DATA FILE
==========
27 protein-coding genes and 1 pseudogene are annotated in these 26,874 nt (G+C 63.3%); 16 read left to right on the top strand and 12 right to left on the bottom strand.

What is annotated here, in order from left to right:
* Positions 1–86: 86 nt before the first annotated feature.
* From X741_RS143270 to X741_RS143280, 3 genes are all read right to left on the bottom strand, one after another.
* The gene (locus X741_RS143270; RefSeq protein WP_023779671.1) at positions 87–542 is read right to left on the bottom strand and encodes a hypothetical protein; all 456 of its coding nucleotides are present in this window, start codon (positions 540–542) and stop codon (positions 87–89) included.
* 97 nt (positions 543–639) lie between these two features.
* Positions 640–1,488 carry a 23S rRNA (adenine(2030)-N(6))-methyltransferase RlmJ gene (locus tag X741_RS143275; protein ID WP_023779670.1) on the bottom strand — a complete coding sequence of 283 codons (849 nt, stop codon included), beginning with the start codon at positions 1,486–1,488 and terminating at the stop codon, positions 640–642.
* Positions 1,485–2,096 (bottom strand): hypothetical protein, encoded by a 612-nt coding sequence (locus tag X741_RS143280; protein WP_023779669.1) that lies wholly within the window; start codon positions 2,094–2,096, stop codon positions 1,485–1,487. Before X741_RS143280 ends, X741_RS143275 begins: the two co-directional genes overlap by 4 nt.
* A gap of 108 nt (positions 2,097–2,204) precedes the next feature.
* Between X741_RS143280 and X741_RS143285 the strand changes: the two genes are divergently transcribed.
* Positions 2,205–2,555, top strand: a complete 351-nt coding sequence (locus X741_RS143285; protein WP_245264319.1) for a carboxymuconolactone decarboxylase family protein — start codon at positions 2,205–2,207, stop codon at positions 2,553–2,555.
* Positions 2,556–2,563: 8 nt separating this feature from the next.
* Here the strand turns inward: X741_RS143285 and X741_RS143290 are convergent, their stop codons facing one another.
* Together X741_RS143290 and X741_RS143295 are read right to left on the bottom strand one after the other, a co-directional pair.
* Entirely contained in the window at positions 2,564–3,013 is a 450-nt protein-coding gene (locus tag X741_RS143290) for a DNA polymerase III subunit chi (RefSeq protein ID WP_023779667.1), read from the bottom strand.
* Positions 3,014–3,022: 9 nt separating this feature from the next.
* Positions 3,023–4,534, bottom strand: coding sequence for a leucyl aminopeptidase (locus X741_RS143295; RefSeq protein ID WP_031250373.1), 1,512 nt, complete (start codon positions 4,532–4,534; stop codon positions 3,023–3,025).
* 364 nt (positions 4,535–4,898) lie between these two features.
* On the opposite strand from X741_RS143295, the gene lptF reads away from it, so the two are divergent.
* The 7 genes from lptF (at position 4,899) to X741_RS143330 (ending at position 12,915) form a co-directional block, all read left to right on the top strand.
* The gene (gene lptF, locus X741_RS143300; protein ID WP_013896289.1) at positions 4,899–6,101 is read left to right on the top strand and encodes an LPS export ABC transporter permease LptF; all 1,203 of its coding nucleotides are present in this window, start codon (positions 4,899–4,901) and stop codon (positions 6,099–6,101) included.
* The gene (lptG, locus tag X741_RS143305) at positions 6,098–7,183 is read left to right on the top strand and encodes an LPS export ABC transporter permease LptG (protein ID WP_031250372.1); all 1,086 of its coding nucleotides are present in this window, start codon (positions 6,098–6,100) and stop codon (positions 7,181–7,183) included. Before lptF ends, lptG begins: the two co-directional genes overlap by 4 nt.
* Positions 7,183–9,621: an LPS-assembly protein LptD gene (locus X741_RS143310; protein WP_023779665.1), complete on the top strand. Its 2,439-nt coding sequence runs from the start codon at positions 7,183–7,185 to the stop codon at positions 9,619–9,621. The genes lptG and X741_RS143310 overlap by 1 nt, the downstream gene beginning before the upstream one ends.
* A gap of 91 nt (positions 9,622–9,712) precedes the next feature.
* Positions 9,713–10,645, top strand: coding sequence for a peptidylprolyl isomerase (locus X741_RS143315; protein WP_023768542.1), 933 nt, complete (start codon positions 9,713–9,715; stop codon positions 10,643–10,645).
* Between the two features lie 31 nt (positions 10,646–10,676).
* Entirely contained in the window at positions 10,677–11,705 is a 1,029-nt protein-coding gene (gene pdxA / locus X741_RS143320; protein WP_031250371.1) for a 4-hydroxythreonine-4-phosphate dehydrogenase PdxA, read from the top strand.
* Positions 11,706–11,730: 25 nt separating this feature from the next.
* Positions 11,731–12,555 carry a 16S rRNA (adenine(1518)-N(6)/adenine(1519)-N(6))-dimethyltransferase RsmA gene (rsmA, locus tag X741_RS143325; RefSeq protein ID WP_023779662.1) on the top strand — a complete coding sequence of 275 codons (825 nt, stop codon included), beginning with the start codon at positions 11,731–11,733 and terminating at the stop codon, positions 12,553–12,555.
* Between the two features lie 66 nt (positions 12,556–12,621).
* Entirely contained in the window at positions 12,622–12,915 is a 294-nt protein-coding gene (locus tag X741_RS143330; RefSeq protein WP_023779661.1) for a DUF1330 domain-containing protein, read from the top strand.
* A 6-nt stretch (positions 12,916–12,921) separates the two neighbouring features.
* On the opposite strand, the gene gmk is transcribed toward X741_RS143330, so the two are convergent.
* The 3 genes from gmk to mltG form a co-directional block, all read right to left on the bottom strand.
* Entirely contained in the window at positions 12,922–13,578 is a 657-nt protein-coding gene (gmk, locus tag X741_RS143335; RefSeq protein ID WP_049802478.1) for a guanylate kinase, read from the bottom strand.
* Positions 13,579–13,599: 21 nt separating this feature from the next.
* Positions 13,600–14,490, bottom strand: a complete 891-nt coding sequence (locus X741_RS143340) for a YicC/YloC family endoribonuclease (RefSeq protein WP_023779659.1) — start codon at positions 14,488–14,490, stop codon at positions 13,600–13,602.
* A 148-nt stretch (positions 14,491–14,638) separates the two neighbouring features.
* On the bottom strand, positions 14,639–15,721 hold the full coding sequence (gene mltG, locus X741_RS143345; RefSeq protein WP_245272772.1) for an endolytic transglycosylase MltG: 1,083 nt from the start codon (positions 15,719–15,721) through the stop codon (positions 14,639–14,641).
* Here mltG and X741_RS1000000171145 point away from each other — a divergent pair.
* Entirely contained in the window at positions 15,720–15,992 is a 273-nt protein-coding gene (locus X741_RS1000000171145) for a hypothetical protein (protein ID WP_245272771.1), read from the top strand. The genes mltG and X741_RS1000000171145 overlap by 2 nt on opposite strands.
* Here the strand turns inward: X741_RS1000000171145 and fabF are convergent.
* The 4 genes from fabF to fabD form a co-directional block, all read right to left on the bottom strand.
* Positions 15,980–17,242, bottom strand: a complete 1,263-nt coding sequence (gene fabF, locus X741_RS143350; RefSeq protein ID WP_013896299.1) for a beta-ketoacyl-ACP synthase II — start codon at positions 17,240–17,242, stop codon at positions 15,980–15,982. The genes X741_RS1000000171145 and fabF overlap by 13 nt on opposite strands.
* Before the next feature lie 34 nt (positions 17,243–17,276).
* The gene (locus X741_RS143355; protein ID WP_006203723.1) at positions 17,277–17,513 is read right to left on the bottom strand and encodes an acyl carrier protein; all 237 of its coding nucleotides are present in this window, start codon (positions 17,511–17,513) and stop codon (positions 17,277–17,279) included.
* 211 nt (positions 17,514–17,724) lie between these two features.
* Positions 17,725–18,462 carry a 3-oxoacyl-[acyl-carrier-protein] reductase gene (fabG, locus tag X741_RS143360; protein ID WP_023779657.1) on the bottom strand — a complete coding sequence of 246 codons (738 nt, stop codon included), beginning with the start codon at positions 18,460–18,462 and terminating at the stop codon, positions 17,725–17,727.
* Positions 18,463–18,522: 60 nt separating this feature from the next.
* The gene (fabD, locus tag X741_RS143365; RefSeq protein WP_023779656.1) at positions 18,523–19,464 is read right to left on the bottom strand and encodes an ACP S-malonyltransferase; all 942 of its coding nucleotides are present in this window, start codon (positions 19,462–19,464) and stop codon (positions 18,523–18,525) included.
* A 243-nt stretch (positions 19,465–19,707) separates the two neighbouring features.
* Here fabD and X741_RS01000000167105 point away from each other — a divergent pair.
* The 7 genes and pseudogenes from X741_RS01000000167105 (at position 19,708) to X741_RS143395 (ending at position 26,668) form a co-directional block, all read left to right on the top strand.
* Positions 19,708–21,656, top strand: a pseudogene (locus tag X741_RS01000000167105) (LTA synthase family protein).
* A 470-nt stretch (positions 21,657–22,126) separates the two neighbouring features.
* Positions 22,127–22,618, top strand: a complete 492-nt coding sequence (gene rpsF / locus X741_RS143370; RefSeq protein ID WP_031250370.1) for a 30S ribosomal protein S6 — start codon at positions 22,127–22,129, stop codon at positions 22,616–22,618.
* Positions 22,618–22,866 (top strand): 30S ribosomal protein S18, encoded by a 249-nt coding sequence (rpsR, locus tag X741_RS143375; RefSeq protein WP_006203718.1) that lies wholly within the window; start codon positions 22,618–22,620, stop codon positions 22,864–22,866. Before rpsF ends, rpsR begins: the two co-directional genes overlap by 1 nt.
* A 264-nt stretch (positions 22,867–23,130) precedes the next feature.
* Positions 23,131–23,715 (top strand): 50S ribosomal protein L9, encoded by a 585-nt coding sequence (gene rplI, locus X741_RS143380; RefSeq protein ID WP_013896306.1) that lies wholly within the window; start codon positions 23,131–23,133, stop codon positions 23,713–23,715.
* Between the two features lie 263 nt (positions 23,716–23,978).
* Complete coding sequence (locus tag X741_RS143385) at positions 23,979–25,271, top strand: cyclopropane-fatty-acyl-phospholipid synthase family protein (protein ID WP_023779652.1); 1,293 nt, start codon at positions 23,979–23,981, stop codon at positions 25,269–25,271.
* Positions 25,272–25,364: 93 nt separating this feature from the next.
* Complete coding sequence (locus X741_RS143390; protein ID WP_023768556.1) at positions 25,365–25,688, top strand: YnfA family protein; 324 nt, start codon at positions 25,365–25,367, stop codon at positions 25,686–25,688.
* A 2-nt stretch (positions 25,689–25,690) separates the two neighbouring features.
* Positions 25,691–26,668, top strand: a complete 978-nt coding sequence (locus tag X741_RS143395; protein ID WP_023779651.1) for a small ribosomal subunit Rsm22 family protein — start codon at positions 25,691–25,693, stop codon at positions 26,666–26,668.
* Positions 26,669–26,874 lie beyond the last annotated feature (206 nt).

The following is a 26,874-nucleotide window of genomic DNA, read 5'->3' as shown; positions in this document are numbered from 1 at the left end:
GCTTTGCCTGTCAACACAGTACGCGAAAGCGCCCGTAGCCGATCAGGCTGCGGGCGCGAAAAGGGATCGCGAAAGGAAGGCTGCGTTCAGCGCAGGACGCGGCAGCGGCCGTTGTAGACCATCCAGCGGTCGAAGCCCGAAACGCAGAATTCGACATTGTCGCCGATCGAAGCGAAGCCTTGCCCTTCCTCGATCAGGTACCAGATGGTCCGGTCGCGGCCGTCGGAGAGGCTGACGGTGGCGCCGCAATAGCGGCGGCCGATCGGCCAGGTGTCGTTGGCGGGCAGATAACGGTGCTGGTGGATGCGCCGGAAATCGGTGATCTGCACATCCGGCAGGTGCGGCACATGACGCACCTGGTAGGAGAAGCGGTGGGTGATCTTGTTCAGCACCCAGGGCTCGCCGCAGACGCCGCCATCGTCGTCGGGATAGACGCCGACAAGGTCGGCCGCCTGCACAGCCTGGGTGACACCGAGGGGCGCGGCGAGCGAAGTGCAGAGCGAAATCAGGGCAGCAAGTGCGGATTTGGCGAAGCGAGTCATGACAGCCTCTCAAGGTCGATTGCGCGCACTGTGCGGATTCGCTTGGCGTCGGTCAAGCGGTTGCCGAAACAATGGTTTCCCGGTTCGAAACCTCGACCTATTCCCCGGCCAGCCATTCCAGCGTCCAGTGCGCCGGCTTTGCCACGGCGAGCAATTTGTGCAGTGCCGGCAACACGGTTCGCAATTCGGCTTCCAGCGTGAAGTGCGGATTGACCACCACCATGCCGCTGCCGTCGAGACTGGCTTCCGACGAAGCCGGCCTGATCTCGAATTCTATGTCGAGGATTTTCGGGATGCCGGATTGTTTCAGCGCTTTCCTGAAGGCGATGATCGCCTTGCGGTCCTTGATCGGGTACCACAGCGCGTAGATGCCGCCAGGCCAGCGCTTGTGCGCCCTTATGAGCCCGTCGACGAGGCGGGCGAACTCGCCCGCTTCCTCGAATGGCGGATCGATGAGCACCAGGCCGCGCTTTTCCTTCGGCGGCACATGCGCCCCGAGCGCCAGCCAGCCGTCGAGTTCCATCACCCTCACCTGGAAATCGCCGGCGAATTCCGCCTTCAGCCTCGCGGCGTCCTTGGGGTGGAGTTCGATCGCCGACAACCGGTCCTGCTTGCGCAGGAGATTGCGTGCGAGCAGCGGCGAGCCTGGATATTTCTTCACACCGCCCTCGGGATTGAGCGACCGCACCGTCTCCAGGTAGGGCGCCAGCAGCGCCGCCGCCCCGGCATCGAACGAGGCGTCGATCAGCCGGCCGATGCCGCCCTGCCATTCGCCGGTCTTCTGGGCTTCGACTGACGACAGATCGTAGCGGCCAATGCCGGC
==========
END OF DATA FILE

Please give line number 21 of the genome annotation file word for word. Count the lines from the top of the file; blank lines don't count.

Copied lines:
* The gene (gene lptF, locus X741_RS143300; protein ID WP_013896289.1) at positions 4,899–6,101 is read left to right on the top strand and encodes an LPS export ABC transporter permease LptF; all 1,203 of its coding nucleotides are present in this window, start codon (positions 4,899–4,901) and stop codon (positions 6,099–6,101) included.